John Pierre Burr was Aaron Burr's illegitimate son with an Indian maid who he kept secret from his wife. Now, Burr's living descendants are making sure that his hidden life comes to light.
Any good history buff, not to mention anyone familiar with the hit Broadway musical Hamilton, knows Aaron Burr as the man who shot and killed American founding father Alexander Hamilton in an infamous duel in 1804. And now, a new report has added another page to Burr’s complicated legacy.
As The Washington Post reported, one-time Vice President Aaron Burr had a secret family of color that he kept hidden from the public. But now, 183 years after his death, the truth has finally come out.
For years, 59-year-old Sherri Burr, a professor at the University of New Mexico, had been investigating a possible genetic link between herself and the late Burr. Recently, DNA tests showed that both Sherri and her ancestor, John Pierre Burr, are related to Aaron Burr and that John Pierre was in fact Aaron’s secret son.
Sherri initially doubted claims, brought to her attention by fellow Burr descendants, that she was related to the former vice president — largely because she is black. But she’s now traced her roots back to John Pierre and gotten him officially recognized as Aaron’s son, the progeny of his relationship with a maid from India named Mary Emmons.
“Well, for one thing, I think he’s absolutely brilliant, and I am proud of his public service,” Sherri said of Aaron during a recent ceremony organized by the Aaron Burr Association, a Maryland-based non-profit in which descendants and history buffs work to promote Aaron Burr’s legacy. She paused, before continuing, “but, it’s complicated.”
The ceremony saw John Pierre recognized as Aaron’s son and saw his formerly unmarked grave in a cemetery in Philadelphia get a shiny new headstone that reads, “Champion of Justice and Freedom. Conductor on the Underground Railroad. Son of Vice-President Aaron Burr.”
Sherri Burr had spent her whole life not knowing about her heritage until she attended graduate school at Princeton University (which Aaron Burr’s father cofounded). On the day of her arrival, descendants of Aaron Burr at Princeton invited her to attend the Burr family meetings routinely held there.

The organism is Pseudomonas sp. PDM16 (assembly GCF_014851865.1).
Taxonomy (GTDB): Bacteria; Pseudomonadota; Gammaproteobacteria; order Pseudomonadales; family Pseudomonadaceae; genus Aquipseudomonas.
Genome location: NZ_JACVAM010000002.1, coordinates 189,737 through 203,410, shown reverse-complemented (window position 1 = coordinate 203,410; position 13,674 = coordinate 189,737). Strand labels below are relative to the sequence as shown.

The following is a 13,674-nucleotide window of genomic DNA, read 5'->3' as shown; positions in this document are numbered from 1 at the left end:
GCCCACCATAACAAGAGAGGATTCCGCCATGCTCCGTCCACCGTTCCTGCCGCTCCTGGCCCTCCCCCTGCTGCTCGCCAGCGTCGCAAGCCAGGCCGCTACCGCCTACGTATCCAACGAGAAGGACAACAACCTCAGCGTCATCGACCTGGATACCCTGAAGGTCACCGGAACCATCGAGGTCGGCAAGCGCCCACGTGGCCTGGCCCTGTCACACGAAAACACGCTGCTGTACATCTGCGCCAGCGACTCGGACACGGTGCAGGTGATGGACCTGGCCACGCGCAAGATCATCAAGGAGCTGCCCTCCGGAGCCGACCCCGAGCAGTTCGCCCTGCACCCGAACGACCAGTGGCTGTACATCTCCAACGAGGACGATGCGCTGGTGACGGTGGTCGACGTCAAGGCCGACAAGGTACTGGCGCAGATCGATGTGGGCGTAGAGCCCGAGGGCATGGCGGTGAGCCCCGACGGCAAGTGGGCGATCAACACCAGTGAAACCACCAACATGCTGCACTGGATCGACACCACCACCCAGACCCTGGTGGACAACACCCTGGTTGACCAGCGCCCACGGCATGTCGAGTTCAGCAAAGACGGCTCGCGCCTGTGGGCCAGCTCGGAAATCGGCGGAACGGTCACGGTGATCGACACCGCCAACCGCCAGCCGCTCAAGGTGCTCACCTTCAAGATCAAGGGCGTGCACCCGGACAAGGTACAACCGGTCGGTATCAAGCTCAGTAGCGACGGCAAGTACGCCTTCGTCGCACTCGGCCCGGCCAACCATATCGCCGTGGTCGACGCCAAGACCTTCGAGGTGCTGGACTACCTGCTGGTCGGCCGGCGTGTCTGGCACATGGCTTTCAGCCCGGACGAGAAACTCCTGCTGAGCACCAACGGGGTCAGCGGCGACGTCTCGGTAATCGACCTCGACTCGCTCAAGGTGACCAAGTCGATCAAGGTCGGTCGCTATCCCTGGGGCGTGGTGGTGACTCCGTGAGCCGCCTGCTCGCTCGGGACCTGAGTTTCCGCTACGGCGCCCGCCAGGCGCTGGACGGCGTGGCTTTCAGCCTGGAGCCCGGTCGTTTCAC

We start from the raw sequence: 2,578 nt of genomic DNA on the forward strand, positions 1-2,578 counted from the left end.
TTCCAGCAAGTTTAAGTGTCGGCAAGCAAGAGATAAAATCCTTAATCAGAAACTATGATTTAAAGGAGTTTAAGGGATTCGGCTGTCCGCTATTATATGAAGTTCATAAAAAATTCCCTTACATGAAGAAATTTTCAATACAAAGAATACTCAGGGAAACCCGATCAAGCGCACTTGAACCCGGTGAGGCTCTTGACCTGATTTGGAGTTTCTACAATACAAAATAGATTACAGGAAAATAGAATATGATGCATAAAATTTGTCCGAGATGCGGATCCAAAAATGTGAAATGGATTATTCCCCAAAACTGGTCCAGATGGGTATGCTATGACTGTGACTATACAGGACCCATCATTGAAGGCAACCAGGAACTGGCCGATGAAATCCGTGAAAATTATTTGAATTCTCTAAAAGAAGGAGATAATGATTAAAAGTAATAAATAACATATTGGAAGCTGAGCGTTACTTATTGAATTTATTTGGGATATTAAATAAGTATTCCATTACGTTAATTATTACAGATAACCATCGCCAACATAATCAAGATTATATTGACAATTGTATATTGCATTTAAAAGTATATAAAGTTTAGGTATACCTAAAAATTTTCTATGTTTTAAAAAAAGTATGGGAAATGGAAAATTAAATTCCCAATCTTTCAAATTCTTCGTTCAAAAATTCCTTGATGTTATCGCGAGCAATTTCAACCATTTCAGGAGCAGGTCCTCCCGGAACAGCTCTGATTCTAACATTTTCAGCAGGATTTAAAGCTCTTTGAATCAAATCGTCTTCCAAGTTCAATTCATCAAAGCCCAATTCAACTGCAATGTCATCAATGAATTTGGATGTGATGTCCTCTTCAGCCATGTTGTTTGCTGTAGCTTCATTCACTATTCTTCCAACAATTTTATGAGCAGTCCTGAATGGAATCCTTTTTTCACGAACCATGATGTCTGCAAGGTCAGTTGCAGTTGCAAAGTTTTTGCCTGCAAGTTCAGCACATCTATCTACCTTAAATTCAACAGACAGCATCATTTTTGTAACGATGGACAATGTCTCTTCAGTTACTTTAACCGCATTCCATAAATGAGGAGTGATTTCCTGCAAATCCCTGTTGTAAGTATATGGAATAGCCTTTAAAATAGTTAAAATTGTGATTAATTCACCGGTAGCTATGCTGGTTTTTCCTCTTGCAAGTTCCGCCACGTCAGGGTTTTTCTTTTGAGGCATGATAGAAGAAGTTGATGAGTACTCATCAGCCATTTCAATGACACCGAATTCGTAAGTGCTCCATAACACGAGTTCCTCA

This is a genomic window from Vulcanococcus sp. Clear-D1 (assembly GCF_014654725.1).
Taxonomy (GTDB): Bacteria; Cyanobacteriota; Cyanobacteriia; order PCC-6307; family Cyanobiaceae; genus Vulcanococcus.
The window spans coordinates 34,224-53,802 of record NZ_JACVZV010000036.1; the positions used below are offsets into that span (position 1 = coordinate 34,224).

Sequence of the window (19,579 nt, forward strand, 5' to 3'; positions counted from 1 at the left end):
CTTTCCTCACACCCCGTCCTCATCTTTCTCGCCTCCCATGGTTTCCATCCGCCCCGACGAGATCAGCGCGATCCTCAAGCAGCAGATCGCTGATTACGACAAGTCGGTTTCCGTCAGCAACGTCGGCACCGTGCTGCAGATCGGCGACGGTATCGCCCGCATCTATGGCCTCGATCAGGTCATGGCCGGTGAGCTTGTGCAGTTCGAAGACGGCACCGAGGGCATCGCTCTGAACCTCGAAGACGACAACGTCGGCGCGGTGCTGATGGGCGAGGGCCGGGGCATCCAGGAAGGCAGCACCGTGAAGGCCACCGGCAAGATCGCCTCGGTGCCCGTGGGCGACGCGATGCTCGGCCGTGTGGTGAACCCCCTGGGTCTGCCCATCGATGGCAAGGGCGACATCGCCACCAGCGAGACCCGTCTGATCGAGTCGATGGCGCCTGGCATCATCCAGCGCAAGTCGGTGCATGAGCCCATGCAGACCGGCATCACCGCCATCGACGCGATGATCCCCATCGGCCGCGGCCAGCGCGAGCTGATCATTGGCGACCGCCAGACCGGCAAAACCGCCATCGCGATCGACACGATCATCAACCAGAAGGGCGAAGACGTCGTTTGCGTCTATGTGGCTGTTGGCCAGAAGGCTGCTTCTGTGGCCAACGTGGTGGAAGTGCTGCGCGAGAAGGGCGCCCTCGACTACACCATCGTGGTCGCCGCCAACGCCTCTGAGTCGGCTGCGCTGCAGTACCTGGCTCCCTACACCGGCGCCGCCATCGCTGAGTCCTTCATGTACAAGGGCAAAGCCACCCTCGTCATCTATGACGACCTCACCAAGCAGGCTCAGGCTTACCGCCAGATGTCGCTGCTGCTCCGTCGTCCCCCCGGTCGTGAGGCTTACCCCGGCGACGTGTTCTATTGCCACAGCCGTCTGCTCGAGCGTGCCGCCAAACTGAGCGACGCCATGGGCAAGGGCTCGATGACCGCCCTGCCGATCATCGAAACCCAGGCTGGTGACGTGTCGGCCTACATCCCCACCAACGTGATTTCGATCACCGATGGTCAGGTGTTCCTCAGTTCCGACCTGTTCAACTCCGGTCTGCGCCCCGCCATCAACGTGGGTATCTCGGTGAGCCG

Not knowing anything about her possible ties to one of early America history’s most prominent political figures and being African-American, Sherri initially thought the invitation was a mix-up.
“I took a look down at my brown skin and thought, ‘Well, that doesn’t apply to me,'” Sherri Burr told the Post. “So I never went.”
But the invitation was enough to pique her interest in learning more about her ancestry which led to years of extensive research. Ultimately, in addition to the genetic testing, the most compelling proof of her ties to Aaron Burr is the plot of land in Warwick, New York that Aaron Burr bought and placed in John Pierre’s name.
According to Sherri’s research, Aaron Burr had secretly fathered two children: John Pierre and a girl, Louisa Charlotte, with a woman of color named Mary Emmons. She was a servant from Kolkata, India, who originally came to the U.S. with British officer Jacques Marcus Prevost and wife Theodosia Bartow Prevost, whom Emmons served at the time.
After Jacques Prevost’s death, Theodosia married Aaron Burr, and Emmons came with her into the Burrs’ household in New York during the early 1780s. In 1783, Aaron Burr’s first child from Theodosia was born; five years later, Emmons gave birth to a baby girl named Louisa Charlotte, who he had fathered also. Another four years after that, Emmons gave birth to John Pierre.
According to the recent research, around the same time that Emmons’ first child with Burr was born, she had already been moved into his other home in Philadelphia where he stayed while in session with the U.S. Senate, which still met in Philadelphia at the time.
Although seemingly out of nowhere, this revelation that Aaron Burr had a secret family of color is certainly not impossible to believe for historians. Aaron Burr was indeed a notorious rake whose appetite for women was no public secret. Rumblings of Burr’s secret family of color spread amongst scholars but the claim had scarcely been seriously investigated until relatively recent.
According to Stuart Fisk Johnson, president of the Aaron Burr Association and one of the 75 members that attended the unveiling of John Pierre Burr’s new tombstone, people left the rumors alone because Burr’s first wife was dying of cancer when John Pierre was born. It’s uncertain whether Theodosia in fact knew about Burr’s other family.
“But the embarrassment is not as important as it is to acknowledge and embrace actual living, robust, accomplished children,” Johnson added.
The acknowledgment of Aaron Burr’s descendants of color is an important reminder of America’s complicated history regarding race and slavery. Furthermore, recognizing Jean Pierre Burr’s ancestry helps draw attention to his own accomplishments as a prominent member of Philadelphia’s elite black society and a leader in the city’s participation in the Underground Railroad. And no matter John Pierre’s heritage, his work certainly deserves the attention it’s finally now getting.